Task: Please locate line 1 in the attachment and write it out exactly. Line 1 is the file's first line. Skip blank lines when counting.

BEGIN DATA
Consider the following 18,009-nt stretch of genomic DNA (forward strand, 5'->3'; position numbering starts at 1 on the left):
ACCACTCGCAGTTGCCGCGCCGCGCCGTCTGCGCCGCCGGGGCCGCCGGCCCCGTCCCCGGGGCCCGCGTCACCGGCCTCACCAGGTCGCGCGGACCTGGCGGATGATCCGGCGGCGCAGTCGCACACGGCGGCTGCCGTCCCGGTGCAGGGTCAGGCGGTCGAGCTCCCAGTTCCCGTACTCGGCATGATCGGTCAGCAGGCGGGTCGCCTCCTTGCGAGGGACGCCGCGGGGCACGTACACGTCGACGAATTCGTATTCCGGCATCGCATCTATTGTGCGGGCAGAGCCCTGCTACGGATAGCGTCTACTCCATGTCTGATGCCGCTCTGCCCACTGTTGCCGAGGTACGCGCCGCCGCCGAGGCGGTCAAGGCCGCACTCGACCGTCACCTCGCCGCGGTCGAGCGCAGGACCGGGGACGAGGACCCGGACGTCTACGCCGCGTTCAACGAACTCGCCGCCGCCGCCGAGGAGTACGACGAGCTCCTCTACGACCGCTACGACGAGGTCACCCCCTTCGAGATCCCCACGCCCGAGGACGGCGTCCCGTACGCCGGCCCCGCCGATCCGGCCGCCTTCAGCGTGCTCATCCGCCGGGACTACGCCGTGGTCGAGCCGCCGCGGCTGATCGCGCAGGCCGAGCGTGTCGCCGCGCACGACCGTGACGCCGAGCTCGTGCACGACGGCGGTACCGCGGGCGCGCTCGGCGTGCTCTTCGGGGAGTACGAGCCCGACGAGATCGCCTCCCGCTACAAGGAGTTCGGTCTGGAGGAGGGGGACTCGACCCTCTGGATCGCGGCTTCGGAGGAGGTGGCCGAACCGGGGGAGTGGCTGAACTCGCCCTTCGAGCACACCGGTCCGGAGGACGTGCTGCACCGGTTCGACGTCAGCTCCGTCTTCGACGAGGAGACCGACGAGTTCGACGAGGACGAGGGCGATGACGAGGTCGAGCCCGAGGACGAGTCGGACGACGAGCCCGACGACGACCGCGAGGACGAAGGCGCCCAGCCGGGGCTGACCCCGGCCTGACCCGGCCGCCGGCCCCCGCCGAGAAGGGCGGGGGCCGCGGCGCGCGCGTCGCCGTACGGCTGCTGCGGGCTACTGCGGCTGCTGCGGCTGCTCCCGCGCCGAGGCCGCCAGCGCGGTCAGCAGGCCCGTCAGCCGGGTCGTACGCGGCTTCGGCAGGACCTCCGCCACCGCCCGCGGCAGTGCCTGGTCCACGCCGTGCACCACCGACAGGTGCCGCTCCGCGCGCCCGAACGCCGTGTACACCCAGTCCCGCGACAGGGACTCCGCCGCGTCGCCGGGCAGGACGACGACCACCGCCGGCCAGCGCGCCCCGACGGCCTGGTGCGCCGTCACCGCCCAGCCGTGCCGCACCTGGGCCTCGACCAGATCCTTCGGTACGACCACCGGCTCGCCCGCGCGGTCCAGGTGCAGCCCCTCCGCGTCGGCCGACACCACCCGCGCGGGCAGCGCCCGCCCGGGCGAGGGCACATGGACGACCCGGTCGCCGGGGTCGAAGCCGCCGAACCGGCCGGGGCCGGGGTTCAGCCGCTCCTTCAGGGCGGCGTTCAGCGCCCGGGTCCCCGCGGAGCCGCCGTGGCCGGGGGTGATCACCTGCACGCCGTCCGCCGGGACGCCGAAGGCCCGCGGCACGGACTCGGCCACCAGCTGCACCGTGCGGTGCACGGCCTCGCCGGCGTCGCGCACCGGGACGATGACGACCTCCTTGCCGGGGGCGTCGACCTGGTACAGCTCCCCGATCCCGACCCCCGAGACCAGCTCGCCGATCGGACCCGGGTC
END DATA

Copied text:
Consider the following 18,009-nt stretch of genomic DNA (forward strand, 5'->3'; position numbering starts at 1 on the left):